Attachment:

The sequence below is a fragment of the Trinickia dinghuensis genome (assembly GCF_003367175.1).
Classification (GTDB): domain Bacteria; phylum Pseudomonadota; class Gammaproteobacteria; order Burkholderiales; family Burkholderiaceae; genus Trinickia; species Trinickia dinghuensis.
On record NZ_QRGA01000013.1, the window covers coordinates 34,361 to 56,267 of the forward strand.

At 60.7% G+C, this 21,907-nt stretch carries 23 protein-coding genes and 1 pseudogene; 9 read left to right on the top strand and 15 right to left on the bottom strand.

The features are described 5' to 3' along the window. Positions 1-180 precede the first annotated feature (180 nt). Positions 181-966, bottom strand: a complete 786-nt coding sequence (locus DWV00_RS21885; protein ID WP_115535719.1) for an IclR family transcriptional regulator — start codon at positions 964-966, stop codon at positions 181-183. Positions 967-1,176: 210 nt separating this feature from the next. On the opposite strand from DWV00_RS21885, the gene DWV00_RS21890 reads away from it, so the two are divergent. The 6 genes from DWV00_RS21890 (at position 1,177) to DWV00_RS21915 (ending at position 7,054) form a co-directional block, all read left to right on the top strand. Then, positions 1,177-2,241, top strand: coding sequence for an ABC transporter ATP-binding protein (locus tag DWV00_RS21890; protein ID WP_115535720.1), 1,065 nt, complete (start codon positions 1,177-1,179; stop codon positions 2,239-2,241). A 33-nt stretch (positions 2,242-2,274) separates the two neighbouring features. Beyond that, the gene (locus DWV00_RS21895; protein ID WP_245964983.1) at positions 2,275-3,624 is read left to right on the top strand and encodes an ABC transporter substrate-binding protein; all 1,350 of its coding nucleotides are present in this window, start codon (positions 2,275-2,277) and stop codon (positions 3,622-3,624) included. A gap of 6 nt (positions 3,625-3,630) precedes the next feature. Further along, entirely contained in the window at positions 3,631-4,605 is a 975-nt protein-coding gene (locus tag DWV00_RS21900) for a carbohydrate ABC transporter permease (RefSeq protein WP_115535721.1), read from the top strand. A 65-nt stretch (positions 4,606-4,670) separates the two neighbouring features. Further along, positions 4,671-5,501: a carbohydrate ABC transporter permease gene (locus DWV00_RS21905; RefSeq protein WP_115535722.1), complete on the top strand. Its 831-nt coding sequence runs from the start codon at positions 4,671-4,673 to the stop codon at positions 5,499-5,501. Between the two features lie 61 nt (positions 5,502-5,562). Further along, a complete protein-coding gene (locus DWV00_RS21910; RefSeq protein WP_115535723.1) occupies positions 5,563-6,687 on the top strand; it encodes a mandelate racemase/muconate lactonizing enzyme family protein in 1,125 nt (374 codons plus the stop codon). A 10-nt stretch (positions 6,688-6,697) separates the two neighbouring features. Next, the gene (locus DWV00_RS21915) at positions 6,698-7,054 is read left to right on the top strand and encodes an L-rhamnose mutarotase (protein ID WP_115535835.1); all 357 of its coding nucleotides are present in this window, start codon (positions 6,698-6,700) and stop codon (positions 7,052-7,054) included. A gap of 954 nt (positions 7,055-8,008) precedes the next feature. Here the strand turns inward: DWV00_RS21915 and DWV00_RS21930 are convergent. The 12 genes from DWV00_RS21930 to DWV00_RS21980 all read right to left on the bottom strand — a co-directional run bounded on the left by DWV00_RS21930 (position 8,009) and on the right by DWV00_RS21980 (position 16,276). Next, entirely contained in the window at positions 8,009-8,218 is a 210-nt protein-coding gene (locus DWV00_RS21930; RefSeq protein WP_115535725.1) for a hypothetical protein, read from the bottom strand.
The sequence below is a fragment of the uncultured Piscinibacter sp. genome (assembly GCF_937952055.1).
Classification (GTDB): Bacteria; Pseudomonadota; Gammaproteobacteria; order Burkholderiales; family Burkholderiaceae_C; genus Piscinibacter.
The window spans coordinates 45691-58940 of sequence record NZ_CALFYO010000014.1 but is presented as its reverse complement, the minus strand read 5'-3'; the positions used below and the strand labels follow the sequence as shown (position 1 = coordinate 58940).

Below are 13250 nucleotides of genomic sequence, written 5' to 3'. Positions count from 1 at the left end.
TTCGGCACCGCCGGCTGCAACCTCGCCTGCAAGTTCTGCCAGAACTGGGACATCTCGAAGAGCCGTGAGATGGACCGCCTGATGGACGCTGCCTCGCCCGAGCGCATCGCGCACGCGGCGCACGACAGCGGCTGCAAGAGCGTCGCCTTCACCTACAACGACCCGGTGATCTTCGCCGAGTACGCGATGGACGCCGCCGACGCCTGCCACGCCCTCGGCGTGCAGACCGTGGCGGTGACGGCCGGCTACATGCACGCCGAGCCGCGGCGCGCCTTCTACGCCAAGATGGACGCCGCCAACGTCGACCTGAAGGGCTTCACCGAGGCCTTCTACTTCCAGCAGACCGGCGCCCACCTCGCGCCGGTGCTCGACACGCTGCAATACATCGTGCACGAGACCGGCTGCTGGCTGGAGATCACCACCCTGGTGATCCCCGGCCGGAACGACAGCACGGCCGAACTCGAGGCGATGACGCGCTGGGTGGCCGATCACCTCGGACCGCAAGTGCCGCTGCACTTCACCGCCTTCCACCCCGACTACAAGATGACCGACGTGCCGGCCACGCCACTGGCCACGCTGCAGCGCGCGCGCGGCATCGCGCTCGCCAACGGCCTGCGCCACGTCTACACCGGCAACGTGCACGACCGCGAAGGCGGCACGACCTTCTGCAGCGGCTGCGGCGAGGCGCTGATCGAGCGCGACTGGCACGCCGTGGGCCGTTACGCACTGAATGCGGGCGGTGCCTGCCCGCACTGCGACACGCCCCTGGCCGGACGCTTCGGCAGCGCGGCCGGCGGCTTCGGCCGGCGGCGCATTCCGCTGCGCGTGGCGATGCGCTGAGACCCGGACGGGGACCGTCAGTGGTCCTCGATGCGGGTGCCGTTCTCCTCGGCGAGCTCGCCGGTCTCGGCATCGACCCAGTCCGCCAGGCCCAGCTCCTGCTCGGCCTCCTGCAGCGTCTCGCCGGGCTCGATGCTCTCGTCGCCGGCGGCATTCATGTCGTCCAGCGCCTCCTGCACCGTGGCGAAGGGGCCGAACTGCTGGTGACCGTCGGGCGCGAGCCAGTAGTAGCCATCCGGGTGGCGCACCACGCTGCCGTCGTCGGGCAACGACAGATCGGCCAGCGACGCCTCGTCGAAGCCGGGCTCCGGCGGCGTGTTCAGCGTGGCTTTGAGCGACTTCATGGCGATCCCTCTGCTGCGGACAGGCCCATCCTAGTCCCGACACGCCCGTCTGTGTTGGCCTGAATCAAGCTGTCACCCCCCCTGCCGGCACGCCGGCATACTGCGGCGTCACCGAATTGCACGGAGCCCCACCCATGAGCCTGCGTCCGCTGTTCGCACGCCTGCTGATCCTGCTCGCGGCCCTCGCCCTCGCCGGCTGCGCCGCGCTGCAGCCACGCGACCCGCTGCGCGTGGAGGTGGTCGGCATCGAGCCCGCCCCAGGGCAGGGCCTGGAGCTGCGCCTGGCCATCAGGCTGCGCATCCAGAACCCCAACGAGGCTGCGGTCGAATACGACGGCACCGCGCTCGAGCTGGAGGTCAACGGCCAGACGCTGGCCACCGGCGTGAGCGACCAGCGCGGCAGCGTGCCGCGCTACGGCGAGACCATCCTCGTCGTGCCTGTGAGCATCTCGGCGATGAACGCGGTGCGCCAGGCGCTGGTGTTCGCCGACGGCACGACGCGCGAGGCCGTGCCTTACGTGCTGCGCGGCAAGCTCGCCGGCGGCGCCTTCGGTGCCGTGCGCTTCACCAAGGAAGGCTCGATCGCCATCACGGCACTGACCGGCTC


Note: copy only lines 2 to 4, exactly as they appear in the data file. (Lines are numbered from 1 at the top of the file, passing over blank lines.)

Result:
Classification (GTDB): domain Bacteria; phylum Pseudomonadota; class Gammaproteobacteria; order Burkholderiales; family Burkholderiaceae; genus Trinickia; species Trinickia dinghuensis.
On record NZ_QRGA01000013.1, the window covers coordinates 34,361 to 56,267 of the forward strand.

At 60.7% G+C, this 21,907-nt stretch carries 23 protein-coding genes and 1 pseudogene; 9 read left to right on the top strand and 15 right to left on the bottom strand.